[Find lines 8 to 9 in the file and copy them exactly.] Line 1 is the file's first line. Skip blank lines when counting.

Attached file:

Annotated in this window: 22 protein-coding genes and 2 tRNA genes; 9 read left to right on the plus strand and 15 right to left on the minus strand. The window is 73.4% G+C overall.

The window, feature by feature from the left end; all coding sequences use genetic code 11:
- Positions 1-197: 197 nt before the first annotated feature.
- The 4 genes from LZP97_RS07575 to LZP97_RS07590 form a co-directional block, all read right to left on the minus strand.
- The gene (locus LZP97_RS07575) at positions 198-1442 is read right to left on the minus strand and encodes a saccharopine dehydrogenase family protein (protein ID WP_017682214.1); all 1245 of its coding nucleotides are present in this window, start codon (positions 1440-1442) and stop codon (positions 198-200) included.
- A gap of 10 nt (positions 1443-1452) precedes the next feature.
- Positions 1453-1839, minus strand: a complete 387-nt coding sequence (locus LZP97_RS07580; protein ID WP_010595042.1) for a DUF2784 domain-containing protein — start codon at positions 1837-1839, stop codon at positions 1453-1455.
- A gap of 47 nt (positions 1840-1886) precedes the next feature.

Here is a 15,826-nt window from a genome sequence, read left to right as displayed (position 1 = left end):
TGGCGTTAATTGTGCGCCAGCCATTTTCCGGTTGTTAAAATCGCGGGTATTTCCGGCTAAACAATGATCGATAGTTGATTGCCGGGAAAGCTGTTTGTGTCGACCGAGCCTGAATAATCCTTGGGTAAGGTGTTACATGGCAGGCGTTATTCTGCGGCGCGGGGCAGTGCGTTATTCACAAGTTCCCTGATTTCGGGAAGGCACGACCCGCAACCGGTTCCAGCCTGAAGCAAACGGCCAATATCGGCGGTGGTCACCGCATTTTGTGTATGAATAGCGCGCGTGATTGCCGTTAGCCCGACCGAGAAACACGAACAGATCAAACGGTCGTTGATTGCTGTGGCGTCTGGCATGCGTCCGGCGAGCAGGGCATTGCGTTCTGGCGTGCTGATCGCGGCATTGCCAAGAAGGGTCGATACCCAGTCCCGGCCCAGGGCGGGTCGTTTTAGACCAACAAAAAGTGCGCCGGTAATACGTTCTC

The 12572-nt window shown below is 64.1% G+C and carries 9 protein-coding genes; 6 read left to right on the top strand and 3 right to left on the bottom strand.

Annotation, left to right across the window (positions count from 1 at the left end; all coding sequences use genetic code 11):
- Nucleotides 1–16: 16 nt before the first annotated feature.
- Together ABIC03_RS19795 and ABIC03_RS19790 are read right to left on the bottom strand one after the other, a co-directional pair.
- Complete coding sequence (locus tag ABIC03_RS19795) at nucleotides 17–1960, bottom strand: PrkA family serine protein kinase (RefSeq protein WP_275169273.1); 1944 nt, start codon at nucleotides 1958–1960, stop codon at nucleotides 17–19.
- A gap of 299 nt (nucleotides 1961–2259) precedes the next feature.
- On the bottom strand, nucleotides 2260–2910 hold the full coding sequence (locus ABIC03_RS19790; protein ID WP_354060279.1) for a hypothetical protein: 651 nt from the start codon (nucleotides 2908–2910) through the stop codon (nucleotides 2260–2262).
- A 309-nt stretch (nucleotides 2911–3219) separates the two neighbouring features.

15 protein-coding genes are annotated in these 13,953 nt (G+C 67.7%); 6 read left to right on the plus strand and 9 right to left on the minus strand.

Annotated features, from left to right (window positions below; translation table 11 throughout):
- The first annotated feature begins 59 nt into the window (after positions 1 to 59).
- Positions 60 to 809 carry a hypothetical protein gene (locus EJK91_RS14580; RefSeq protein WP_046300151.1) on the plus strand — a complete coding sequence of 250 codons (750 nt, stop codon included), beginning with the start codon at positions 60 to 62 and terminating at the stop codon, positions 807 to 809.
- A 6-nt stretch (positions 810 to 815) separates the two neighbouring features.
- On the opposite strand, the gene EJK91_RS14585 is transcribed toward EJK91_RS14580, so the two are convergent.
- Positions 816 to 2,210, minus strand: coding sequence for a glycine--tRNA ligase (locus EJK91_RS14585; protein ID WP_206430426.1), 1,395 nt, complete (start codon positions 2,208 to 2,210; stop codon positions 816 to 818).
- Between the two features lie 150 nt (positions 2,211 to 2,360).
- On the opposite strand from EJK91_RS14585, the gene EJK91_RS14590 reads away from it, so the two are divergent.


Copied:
- A gap of 47 nt (positions 1840-1886) precedes the next feature.

Here is a 15,826-nt window from a genome sequence, read left to right as displayed (position 1 = left end):